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QB Stats Matter (pt. 1)

This article uses statistics pulled from Football Outsiders and the nflSCrapR project.

I don’t discuss the effectiveness of quarterbacks without relying on statistics to make my arguments. Often in those discussions, the person with who I am engaged will espouse something along the lines of “stats don’t tell the whole story” or “I would rather have a good QB than a QB with good stats”. Usually, I will hear musings about "winners" and "clutchness" and other football woo.

I’m not saying that people with those types of beliefs about QBs are wrong . . . but they are wrong. While stats clearly can never tell the whole story, they certainly can tell the vast majority of it and while a good QB is always the desire, they simply don’t exist without good measurables.

Let’s walk through a simple example.

WIN RATE

I often see win record thrown around as proof that a QB can be more than his stats. Some QBs are just winners. The following chart is the average passing yards per game and win rate for every team between 2009 - 2019:

Notice that there is a slight upward slope in the trendline, which suggests that as QB yard totals increase, so does the team win rate. However, the line doesn’t fit the data all that well. The measure of this fit is shown with the “R-squared” value in the formula box in the lower right corner. The value of 0.2824 can be interpreted as 28.24% of a team’s win rate is described by passing yards.

That’s not all that great and it means there are plenty of teams where passing yards per game doesn’t correspond with their win rate. I have highlighted Seattle and Detroit as 2 examples of this. The Seahawks have the 6th best win rate (59.7%) but rank 22nd in passing yards at 232 per game. Conversely, the Lions average the 5th most passing yards (273) but place 26th in wins (42%). This suggests that maybe Russell Wilson (since 2012) and Matt Stafford may have value not measured by these stats.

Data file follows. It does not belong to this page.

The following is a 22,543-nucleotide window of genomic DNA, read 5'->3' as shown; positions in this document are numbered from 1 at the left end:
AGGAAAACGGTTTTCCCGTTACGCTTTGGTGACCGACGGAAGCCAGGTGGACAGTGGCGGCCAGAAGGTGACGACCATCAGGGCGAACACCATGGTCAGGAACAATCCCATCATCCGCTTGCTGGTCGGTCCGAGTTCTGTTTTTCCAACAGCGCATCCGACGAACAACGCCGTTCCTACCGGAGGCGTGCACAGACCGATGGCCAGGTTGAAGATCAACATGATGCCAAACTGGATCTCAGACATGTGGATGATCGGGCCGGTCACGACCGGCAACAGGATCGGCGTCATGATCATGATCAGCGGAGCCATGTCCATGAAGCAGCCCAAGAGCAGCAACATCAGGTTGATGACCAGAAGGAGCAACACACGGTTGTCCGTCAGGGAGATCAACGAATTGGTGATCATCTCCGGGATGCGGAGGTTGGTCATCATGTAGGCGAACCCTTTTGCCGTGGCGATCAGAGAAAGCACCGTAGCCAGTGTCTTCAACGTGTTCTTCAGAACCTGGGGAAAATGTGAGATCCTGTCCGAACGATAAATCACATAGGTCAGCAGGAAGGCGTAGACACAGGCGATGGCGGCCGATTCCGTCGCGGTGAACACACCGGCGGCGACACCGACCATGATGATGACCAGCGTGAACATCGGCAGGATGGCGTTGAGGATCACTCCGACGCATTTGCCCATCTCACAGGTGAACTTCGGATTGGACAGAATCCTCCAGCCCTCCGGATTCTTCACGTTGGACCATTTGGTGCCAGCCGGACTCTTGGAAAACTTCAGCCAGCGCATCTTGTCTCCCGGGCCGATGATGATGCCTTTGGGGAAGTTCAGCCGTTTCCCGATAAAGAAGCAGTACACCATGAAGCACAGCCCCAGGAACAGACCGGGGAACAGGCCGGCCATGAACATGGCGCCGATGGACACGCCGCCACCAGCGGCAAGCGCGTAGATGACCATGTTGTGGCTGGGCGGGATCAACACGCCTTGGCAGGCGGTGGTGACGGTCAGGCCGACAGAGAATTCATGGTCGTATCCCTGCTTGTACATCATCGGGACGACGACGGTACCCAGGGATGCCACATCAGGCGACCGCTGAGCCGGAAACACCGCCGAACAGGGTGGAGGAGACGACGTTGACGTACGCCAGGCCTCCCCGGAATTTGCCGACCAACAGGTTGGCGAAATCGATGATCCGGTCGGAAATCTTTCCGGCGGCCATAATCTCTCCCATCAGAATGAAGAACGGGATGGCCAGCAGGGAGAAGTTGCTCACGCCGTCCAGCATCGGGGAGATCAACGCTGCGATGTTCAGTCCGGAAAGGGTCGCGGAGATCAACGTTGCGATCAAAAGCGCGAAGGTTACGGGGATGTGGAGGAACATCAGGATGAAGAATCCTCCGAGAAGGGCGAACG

I guess stats really don’t tell the whole story.

EFFICIENCY

The problem with measuring a QB by passing yards is that game script biases the measure. When teams lead late in the game they tend to stop passing and when they trail they tend to pass more, which leads to a disconnect between passing yards and wins.

However, this isn’t true with passing efficiency stats. The simplest passing efficiency stat to consider is yards per attempt, but since all of you are more advanced than the casual fan (else why read this?), I’ll use an advanced efficiency stat. Instead of just measuring attempts, I will measure all dropbacks by including sacks and QB scrambles. The resulting stat is net yards per dropback (NY/db).

Notice that with NY/db, the R-squared value has jumped to 0.4561 indicating a much better fit of the data to the trend line. This is why data-geeks like me bang the drum so loudly about passing efficiency stats. They have much less bias.

With NY/db, the Seahawks 11th ranked passing is much more in line with their 6th ranked win rate and the Lions data also makes more sense (18th ranked NY/db, 26th win %).

However, even with the improvement, the data still has problems. The Seahawks data point is much higher than the trendline suggesting they win more games than passing efficiency alone can explain and Detroit, being substantially below the line, wins far fewer games than they should. The Chargers have the 2nd best NY/db but barely win more than 50% of their games.

I guess stats really don’t tell the whole story.

POINTS

OR . . . maybe we should not measure a team result with a purely offensive metric. Between 2009-2019, Seattle teams had the 3rd best defenses measured by cumulative DVOA and conversely, Detroit’s defenses ranked 28th. So, maybe those extreme results had some impact on their win totals.

To test that, let’s forget about wins and instead use an offensive only measure; points, or more specifically points per drive (PPD) (1) since tempo will dictate different drive volume between teams.